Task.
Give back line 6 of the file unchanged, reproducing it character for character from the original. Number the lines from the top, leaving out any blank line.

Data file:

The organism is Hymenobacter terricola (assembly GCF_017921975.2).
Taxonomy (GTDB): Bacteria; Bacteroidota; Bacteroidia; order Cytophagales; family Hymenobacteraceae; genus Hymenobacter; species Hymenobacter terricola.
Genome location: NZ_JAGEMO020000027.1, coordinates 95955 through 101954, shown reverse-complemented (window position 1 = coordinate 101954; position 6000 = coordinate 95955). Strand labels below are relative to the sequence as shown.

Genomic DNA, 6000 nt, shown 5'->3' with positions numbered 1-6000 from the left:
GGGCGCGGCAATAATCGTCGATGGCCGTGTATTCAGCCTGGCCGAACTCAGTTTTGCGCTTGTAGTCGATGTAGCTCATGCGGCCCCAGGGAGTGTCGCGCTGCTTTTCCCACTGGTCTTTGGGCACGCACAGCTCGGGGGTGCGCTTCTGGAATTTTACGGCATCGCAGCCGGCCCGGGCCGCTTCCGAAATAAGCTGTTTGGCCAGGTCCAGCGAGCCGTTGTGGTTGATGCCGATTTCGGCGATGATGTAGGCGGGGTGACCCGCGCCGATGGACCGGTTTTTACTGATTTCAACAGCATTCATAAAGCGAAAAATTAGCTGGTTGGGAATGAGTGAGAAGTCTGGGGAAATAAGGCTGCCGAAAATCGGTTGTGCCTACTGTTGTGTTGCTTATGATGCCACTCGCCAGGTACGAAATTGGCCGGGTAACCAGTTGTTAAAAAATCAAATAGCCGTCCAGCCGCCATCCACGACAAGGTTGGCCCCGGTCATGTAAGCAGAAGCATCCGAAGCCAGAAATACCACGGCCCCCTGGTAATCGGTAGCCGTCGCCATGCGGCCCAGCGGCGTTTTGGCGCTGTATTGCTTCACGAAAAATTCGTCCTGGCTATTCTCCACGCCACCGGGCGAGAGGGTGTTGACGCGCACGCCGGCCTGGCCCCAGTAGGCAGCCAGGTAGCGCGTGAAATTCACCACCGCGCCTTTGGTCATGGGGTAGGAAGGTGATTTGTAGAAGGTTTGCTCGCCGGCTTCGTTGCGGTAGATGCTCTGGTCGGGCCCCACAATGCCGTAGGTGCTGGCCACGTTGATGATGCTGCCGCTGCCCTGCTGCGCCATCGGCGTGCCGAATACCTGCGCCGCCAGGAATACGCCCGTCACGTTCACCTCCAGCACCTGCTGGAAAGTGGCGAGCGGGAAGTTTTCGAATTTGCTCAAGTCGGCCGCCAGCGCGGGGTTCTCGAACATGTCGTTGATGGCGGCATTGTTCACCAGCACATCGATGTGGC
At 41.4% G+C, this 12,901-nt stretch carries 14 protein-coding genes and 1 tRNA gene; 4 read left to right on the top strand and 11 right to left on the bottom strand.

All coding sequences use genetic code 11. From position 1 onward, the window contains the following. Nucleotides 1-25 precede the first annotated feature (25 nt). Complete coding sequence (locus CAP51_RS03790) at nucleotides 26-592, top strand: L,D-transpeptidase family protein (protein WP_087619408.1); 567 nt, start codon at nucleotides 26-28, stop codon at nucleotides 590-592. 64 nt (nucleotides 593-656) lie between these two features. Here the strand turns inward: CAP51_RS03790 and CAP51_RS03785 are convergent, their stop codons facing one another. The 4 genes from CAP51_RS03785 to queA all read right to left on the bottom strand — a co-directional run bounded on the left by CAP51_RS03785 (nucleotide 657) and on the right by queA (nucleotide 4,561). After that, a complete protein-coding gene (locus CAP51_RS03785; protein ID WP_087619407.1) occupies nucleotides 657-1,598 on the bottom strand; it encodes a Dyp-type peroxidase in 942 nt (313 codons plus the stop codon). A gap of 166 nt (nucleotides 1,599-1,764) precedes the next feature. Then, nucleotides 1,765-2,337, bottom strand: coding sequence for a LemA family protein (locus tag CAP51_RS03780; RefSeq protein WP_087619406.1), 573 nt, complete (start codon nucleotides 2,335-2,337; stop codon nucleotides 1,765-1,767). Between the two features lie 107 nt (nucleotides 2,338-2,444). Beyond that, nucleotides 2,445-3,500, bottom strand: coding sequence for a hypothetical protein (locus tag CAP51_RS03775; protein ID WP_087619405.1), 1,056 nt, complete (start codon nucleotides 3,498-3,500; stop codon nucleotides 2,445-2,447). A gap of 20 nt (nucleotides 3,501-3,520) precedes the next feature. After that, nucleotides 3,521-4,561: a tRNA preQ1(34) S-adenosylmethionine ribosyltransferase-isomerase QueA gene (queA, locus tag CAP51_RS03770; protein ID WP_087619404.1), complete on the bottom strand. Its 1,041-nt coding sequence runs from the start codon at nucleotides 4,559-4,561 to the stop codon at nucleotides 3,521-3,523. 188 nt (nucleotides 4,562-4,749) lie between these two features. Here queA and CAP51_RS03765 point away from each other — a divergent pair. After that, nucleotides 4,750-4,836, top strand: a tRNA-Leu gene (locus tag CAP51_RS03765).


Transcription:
At 41.4% G+C, this 12,901-nt stretch carries 14 protein-coding genes and 1 tRNA gene; 4 read left to right on the top strand and 11 right to left on the bottom strand.